Tag Archives: muffins
Those Gruyère and chive muffins are eggy, cheesy, and piping hot, Barclay Prime’s Gruyère and chive popovers were softball-sized and begging for a slathering of butter. I tore off a crunchy corner and a wisp of steam escaped, exposing an airy interior and an aroma of melted Gruyère cheese. This famous Alpine cheese, which originated in Switzerland but is also now produced in France, has a firm, pliable texture and a nutty, slightly sweet flavour, and is popularly used in dishes such as fondues and gratins. It is made in large rounds which, if left uncut, will keep extremely well for over a year. The ivory or pale-yellow interior has fewer (and smaller) holes than Switzerland’s best-known cheese, Emmental. Neither should Gruyère be confused with other cooked, pressed Alpine cheeses such as Comté and Beaufort.
Lemon and ricotta are a great combination. Not only are these muffins flavorful, they are incredibly light and fluffy and make for a perfect morning treat. Ricotta, meaning twice-cooked, is made from the whey that is drained off while making cheeses such as mozzarella and provolone, and is technically not a cheese at all. Ricotta can be used on its own or in sweet and savoury dishes. It’s used in many Italian dishes, especially as a stuffing for ravioli or in pastries. It’s quite low in fat, making it a good substitute for mascarpone.
Courgettes muffins are perfect breakfast choice, with a glass of milk or yogurt. Courgettes are so mild, it’s the perfect veggie to sneak into your kids’ meals. In this recipe, shredded courgettes are stirred into muffin batter, providing plenty of vitamins A & C without making a fuss. Grated lemon rind and a little sugar keep these muffins delightfully light, fresh, and irresistible. Cheap, tasty, quick-growing and endlessly versatile, courgettes make a decent meal of any storecupboard ingredient. They can be dressed up in a creamy lemon sauce and served with pasta, grated and added to a quiche, or served as crisp fritters. In fact, recipes for courgettes come in as many shapes and sizes as the squash itself: varieties of this summer vegetable can range from small and flying-saucer shaped, to dark-green and tennis ball-sized, to long and yellow. Give courgettes a go: remember, the smaller they are, the more flavour – if you don’t pick them early enough they grow into marrows.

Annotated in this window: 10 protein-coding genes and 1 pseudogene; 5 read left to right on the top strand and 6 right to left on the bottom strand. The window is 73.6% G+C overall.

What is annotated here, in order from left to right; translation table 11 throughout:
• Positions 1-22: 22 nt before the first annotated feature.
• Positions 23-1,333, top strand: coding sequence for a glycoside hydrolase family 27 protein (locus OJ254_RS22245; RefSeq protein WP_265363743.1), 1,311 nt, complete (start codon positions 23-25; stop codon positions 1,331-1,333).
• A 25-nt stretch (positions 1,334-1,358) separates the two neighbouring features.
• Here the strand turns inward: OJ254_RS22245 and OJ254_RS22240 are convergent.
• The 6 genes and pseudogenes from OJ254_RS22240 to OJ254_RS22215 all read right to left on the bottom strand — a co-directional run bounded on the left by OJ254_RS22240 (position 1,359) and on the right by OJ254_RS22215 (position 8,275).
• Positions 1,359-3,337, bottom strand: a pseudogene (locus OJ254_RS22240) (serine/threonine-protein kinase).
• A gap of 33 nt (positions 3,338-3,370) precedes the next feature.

These beetroot and chocolate muffins are best enjoyed the same day as they are baked, but don’t worry, you shouldn’t have any trouble finishing them off, especially if you have any hungry kindergartners around. The sweet, earthy flavour of beetroot and gaudy colour also work well in cakes. There is one thing that people usually don’t know – chocolate and beetroot are a particularly heavenly combination. When you prepare the beetroot to avoid stained hands, wash them and anything else you’ve used as soon as possible. To store fresh beetroot, cut off the leafy tops and then place to dry in a single layer in a wooden or cardboard box.
Chorizo, spinach and cheese muffins are delicious savoury afternoon treat. Spicy Spanish sausages, pronounced ‘chor-eetho’, they are made all over Spain, as well as in Portugal. There are lots of regional varieties but all are made with pork and flavoured with pimentón (smoked paprika). There are two main types – an air-dried sausage that can be sliced and eaten like salami and smaller fresh sausages, called cooking chorizo, that must be cooked before eating. Chorizo is available smoked or unsmoked, mild or spicy and is sometimes flavoured with garlic or wine. You can store the muffins in the freezer for kids lunch boxes or to serve them warm alongside a big bowl of winter soup. They also can be served with a green salad and various cheeses and it is a perfect pairing.